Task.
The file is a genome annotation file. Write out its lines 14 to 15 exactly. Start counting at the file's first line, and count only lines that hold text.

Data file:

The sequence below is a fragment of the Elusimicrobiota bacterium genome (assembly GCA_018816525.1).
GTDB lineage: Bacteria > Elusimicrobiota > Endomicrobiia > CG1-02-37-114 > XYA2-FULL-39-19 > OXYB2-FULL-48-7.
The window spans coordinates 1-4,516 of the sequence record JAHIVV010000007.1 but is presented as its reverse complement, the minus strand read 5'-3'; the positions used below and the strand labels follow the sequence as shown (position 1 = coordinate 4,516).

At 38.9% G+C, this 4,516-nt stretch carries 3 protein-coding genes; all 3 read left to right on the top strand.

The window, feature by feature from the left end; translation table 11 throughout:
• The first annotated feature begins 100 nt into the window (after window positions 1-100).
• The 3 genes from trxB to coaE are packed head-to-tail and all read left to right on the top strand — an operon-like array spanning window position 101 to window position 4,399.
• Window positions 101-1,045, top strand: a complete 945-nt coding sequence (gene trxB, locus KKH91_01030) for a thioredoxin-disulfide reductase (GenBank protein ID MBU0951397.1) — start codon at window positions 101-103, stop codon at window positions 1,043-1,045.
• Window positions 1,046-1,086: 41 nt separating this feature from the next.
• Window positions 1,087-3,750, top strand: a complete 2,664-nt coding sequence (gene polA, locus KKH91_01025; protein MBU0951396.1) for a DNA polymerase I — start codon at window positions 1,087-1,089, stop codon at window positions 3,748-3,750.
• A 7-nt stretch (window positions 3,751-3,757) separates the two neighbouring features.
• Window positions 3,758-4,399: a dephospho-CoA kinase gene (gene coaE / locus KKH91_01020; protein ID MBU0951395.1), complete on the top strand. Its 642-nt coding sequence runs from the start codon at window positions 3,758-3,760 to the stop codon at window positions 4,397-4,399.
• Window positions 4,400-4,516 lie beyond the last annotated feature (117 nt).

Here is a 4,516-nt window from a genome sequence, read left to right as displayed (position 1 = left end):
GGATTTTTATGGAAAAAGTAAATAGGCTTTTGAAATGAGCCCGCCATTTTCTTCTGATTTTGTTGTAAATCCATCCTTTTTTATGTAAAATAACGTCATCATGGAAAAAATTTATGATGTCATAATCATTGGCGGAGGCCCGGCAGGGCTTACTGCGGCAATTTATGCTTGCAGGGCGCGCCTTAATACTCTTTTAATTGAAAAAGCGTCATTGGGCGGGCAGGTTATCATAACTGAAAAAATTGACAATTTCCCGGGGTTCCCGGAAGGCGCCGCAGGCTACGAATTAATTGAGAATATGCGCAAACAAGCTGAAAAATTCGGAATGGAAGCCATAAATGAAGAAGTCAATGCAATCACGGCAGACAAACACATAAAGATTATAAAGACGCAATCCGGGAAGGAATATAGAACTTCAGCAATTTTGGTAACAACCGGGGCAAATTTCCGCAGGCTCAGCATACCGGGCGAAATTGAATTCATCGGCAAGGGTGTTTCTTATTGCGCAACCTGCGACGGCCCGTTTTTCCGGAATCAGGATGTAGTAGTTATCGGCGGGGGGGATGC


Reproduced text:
Here is a 4,516-nt window from a genome sequence, read left to right as displayed (position 1 = left end):
GGATTTTTATGGAAAAAGTAAATAGGCTTTTGAAATGAGCCCGCCATTTTCTTCTGATTTTGTTGTAAATCCATCCTTTTTTATGTAAAATAACGTCATCATGGAAAAAATTTATGATGTCATAATCATTGGCGGAGGCCCGGCAGGGCTTACTGCGGCAATTTATGCTTGCAGGGCGCGCCTTAATACTCTTTTAATTGAAAAAGCGTCATTGGGCGGGCAGGTTATCATAACTGAAAAAATTGACAATTTCCCGGGGTTCCCGGAAGGCGCCGCAGGCTACGAATTAATTGAGAATATGCGCAAACAAGCTGAAAAATTCGGAATGGAAGCCATAAATGAAGAAGTCAATGCAATCACGGCAGACAAACACATAAAGATTATAAAGACGCAATCCGGGAAGGAATATAGAACTTCAGCAATTTTGGTAACAACCGGGGCAAATTTCCGCAGGCTCAGCATACCGGGCGAAATTGAATTCATCGGCAAGGGTGTTTCTTATTGCGCAACCTGCGACGGCCCGTTTTTCCGGAATCAGGATGTAGTAGTTATCGGCGGGGGGGATGC